Rhys Jones Medal for Outstanding Contribution to Australian Archaeology 2005

Sharon Sullivan


In 2005, the Rhys Jones Medal was awarded to Professor Sharon Sullivan AO in recognition of her sustained and significant contribution to archaeology in a career spanning three decades. Sharon has an enviable track record in the discipline, recognised in the awarding of an AO in the Australia Day Honours List in 2004 and a life membership of ICOMOS worldwide, a rare honour for an Australian. She has published five books and nearly 50 papers. She is a fellow of the Australian Academy of the Humanities and on the National Executive Committee of Australia ICOMOS. Sharon has worked in heritage place management and land management generally for 30 years with considerable involvement in the development of cultural heritage systems in Australia. Importantly she has worked with the World Heritage Bureau and the World Heritage Committee reviewing nominations and operation of the committee as well as being the Australian Government’s main adviser and international representative on the World Heritage Committee.

Sharon has had considerable influence in the New South Wales National Parks and Wildlife Service (NPWS) where she worked in various capacities including Head, Cultural Heritage Management and Regional Director, NPWS Central Region. Sharon was one of the first cultural heritage managers employed by NPWS and consequently has had considerable influence on the formulation and development of legislation and policies on cultural heritage management in NSW. Since leaving NPWS, Sharon has been Executive Director, Australian Heritage Commission, and Director of her own heritage consultancy firm which has led her to many parts of the globe to assist in the improvement of heritage management policies.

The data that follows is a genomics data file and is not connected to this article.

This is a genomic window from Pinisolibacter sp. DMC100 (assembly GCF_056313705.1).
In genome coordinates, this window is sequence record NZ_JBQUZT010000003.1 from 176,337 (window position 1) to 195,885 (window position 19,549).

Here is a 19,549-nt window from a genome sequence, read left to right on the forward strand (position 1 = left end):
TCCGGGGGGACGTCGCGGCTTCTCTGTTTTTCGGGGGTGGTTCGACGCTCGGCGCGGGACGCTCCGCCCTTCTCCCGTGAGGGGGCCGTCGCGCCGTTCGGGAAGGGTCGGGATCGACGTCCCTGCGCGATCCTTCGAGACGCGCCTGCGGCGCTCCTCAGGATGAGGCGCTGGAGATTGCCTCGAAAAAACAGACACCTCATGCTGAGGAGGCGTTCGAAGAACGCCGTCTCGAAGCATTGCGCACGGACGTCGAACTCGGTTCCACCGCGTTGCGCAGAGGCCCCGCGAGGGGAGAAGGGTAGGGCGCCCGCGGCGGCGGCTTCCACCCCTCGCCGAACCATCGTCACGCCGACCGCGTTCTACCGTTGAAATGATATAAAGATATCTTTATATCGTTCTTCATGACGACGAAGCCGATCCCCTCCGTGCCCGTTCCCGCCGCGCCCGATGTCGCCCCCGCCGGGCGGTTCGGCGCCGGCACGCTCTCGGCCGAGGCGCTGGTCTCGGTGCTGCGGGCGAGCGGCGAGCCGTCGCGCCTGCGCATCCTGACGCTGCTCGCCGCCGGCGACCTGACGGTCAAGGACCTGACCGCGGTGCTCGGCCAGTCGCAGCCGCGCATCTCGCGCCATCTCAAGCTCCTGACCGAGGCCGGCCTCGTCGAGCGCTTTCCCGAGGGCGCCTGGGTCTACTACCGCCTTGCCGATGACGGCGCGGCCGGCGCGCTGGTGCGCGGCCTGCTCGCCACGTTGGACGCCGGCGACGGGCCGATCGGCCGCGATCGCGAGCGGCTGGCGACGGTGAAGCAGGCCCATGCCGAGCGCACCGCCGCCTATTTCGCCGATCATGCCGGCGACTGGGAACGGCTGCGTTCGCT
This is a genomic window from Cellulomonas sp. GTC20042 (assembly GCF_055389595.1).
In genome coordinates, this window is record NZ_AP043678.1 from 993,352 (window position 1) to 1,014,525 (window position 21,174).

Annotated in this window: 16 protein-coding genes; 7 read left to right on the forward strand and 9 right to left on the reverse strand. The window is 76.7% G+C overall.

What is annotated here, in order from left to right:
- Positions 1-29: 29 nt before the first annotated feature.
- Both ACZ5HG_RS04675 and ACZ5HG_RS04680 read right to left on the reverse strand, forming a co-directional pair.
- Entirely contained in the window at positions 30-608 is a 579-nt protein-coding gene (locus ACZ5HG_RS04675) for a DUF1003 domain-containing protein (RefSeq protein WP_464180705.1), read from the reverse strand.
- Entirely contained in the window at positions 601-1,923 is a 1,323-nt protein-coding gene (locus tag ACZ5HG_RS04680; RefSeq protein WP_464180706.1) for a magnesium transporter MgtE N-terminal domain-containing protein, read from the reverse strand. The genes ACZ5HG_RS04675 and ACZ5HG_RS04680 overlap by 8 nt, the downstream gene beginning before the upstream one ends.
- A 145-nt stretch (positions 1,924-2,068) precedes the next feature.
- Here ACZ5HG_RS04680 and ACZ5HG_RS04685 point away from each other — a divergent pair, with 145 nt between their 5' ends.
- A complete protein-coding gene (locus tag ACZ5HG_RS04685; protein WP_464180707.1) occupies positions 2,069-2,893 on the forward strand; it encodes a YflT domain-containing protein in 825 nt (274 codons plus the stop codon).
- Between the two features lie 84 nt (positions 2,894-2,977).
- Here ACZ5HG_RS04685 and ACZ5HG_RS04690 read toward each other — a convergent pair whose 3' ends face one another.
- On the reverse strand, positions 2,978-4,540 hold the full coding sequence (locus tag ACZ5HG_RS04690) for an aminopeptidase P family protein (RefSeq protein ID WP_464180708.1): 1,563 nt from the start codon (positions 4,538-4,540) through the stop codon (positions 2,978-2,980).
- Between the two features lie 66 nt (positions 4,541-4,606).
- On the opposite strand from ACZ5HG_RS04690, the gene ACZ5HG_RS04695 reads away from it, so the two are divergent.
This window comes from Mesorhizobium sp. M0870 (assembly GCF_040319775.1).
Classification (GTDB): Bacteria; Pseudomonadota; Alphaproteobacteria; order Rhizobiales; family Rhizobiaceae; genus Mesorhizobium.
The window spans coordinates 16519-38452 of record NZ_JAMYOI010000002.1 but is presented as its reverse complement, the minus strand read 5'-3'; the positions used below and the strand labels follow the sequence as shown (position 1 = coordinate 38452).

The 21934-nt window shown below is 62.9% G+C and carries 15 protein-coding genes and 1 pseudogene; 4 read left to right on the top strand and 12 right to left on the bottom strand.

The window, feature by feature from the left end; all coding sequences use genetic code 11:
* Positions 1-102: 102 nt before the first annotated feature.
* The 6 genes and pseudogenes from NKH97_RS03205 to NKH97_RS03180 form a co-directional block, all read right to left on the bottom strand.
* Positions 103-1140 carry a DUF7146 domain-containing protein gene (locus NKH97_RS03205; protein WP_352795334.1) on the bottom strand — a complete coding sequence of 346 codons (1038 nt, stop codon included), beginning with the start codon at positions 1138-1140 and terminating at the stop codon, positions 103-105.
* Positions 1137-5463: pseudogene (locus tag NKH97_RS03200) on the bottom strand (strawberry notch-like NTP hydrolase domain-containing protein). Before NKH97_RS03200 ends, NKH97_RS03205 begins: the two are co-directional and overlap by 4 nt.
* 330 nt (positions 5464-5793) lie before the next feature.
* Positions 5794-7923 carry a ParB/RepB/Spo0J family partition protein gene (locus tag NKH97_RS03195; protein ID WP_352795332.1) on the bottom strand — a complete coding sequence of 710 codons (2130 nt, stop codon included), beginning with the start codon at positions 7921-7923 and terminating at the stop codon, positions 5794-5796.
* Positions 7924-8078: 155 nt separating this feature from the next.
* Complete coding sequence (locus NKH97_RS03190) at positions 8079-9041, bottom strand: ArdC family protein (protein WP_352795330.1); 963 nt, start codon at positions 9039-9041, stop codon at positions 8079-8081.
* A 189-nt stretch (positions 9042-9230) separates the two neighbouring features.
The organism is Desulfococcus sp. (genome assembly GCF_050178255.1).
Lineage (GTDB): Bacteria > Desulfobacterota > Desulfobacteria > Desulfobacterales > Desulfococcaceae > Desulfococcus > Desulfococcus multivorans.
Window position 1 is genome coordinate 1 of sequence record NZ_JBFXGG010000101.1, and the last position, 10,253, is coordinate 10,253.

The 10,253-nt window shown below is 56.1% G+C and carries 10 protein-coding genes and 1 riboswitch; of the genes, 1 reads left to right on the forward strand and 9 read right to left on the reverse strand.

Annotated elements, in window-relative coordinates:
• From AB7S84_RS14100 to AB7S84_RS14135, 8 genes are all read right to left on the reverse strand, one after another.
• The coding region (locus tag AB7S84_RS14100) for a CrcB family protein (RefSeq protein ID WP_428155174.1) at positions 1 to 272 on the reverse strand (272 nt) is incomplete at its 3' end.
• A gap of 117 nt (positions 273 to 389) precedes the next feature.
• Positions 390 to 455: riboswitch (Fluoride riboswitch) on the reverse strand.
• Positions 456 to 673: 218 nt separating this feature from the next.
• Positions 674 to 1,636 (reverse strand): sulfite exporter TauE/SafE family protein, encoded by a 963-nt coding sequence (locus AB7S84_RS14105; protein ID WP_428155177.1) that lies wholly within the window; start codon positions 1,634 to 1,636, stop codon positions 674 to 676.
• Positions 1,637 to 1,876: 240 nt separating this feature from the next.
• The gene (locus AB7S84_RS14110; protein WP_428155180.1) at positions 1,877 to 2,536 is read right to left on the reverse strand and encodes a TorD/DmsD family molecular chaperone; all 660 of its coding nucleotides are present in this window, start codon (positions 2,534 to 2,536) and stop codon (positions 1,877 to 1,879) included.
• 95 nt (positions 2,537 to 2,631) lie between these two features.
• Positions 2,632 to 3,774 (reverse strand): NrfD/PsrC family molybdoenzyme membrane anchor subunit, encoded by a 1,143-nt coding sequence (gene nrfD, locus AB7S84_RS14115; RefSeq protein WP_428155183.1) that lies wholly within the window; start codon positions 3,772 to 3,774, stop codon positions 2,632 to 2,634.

Sharon has played a very important role as advocate for the rights of Indigenous people and in mentoring people to have an active role in the management of their own heritage. Sharon has also been instrumental in working with Indigenous communities to achieve workable conservation plans for sites of cultural significance. As pointed out in her nomination, Sharon has been a pioneer in establishing protocols and programs in heritage management that we all take for granted today.

She has been a great role model and mentor for many people in the archaeological community and is held in great esteem by her colleagues both in Australia and overseas, enhancing the reputation of Australia in progressive and responsible approaches to cultural heritage. It is with great pleasure that the Australian Archaeological Association acknowledges her great contribution and commitment to the discipline over the course of her professional career.